Characteristics and Predictive Value of Blood Transcriptome Signature in Males with Autism Spectrum Disorders

Sek Won Kong, Christin D. Collins, Yuko Shimizu-Motohashi, Ingrid A. Holm, Malcolm G. Campbell, In Hee Lee, Stephanie J. Brewster, Ellen Hanson, Heather K. Harris, Kathryn R. Lowe, Adrianna Saada, Andrea Mora, Kimberly Madison, Rachel Hundley, Jessica Egan, Jillian McCarthy, Ally Eran, Michal Galdzicki, Leonard Rappaport, Louis M. KunkelIsaac S. Kohane

Research output: Contribution to journalArticlepeer-review

105 Scopus citations

Abstract

Autism Spectrum Disorders (ASD) is a spectrum of highly heritable neurodevelopmental disorders in which known mutations contribute to disease risk in 20% of cases. Here, we report the results of the largest blood transcriptome study to date that aims to identify differences in 170 ASD cases and 115 age/sex-matched controls and to evaluate the utility of gene expression profiling as a tool to aid in the diagnosis of ASD. The differentially expressed genes were enriched for the neurotrophin signaling, long-term potentiation/depression, and notch signaling pathways. We developed a 55-gene prediction model, using a cross-validation strategy, on a sample cohort of 66 male ASD cases and 33 age-matched male controls (P1). Subsequently, 104 ASD cases and 82 controls were recruited and used as a validation set (P2). This 55-gene expression signature achieved 68% classification accuracy with the validation cohort (area under the receiver operating characteristic curve (AUC): 0.70 [95% confidence interval [CI]: 0.62-0.77]). Not surprisingly, our prediction model that was built and trained with male samples performed well for males (AUC 0.73, 95% CI 0.65-0.82), but not for female samples (AUC 0.51, 95% CI 0.36-0.67). The 55-gene signature also performed robustly when the prediction model was trained with P2 male samples to classify P1 samples (AUC 0.69, 95% CI 0.58-0.80). Our result suggests that the use of blood expression profiling for ASD detection may be feasible. Further study is required to determine the age at which such a test should be deployed, and what genetic characteristics of ASD can be identified.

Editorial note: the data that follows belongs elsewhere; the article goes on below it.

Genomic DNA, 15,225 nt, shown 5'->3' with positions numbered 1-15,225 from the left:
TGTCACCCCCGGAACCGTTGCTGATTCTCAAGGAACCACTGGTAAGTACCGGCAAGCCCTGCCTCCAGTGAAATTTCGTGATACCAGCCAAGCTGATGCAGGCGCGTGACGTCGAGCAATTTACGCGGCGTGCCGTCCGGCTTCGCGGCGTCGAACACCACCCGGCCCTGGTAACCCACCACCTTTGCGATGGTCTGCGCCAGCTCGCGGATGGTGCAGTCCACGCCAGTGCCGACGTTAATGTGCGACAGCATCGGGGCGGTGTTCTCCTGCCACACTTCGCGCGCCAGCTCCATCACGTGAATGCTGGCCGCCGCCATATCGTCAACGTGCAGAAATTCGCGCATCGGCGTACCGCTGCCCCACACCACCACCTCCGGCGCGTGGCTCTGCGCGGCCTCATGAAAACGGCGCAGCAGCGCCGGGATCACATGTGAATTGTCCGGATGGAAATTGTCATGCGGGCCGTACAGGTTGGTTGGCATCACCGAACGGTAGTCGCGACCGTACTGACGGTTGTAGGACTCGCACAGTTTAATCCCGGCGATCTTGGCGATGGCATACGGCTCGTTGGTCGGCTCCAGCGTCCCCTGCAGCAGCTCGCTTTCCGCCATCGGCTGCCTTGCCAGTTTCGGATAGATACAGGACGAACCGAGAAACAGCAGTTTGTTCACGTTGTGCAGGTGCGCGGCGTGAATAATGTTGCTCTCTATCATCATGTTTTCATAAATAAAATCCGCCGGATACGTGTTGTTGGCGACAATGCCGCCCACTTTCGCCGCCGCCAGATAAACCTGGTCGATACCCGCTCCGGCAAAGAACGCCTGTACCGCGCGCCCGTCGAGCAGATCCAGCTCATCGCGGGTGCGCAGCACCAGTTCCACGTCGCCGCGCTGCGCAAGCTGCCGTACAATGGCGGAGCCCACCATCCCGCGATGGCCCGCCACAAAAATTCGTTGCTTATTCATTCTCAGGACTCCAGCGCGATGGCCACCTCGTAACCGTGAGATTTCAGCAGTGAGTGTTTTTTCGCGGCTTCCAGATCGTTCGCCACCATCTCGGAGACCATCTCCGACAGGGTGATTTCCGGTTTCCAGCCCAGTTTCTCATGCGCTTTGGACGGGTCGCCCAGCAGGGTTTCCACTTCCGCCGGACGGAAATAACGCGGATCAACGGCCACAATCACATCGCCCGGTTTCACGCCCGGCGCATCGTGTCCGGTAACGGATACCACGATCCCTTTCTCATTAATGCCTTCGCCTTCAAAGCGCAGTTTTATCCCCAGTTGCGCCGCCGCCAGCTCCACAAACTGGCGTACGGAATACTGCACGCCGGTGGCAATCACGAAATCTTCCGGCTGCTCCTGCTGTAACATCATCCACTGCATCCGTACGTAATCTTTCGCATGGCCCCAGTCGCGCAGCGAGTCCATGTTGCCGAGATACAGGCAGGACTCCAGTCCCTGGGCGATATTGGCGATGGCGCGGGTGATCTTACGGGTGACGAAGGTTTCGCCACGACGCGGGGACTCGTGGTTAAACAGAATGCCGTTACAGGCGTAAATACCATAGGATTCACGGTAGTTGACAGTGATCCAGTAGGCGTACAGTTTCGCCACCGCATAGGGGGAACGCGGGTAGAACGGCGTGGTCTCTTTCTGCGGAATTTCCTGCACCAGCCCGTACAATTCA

Original languageEnglish
Article numbere49475
JournalPLoS ONE
Volume7
Issue number12
DOIs
StatePublished - 5 Dec 2012
Externally publishedYes

Fingerprint

Dive into the research topics of 'Characteristics and Predictive Value of Blood Transcriptome Signature in Males with Autism Spectrum Disorders'. Together they form a unique fingerprint.

Cite this